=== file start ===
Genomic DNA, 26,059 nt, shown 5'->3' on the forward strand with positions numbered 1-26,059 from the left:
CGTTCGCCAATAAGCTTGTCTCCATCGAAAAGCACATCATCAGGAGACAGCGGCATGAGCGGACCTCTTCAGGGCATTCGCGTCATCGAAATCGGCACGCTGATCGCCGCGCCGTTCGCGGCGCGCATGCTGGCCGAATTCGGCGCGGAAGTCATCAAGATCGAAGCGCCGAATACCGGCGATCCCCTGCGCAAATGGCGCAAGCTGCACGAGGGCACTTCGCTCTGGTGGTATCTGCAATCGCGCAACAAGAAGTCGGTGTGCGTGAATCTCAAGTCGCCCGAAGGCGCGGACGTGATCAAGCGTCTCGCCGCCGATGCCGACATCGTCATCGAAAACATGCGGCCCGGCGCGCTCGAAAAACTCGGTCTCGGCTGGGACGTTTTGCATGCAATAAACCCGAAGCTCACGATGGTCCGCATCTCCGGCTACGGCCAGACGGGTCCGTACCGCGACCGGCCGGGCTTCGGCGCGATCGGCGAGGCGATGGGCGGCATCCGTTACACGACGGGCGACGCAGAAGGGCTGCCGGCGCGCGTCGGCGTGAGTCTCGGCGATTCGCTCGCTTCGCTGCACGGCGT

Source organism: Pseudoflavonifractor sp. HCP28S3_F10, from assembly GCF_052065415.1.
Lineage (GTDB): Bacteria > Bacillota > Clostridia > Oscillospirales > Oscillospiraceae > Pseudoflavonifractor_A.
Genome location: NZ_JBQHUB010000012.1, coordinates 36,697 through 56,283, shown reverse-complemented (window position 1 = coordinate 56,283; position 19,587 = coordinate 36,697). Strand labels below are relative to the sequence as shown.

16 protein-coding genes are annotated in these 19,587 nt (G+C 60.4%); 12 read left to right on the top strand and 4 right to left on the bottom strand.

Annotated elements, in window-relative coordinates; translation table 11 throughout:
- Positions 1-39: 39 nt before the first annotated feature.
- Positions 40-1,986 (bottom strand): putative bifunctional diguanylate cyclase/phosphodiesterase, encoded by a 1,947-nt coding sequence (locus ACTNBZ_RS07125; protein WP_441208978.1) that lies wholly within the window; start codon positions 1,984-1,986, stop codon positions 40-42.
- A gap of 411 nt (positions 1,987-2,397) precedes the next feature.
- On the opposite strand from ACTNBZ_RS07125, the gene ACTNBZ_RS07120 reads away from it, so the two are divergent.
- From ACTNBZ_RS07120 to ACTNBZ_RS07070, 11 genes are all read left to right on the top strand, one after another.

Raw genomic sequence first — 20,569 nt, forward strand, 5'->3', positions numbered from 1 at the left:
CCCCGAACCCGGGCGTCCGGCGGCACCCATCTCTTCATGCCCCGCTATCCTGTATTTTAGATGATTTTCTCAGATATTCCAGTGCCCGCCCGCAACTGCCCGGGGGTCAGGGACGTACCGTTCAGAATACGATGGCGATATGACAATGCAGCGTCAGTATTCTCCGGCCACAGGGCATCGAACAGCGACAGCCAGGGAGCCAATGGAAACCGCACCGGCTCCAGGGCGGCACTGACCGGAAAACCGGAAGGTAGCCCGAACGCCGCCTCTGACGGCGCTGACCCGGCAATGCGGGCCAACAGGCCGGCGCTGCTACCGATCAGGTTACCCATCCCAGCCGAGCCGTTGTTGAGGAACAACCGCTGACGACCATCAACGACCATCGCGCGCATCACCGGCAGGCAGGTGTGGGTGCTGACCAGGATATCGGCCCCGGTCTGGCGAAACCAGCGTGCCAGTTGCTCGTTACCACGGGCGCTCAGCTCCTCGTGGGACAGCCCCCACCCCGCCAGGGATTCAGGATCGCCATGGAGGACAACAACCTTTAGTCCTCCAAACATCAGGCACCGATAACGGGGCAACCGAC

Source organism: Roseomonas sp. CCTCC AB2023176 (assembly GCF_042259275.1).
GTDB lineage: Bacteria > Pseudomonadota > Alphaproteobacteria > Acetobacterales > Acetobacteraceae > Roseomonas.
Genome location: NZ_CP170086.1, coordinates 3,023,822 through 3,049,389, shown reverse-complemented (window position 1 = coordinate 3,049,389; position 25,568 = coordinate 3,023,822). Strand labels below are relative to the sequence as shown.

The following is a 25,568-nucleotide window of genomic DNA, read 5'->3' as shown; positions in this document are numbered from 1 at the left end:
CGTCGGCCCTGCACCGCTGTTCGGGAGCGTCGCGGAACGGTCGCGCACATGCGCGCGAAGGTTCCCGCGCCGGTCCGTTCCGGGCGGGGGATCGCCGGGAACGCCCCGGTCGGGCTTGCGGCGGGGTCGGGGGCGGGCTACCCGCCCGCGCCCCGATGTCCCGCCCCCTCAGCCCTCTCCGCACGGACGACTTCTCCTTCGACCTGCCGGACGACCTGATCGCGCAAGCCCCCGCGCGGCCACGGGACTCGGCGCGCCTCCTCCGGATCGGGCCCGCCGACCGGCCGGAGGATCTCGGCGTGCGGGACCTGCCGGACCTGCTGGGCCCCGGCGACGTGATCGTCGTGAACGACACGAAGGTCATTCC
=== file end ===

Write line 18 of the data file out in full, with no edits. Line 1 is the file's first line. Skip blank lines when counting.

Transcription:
The following is a 25,568-nucleotide window of genomic DNA, read 5'->3' as shown; positions in this document are numbered from 1 at the left end: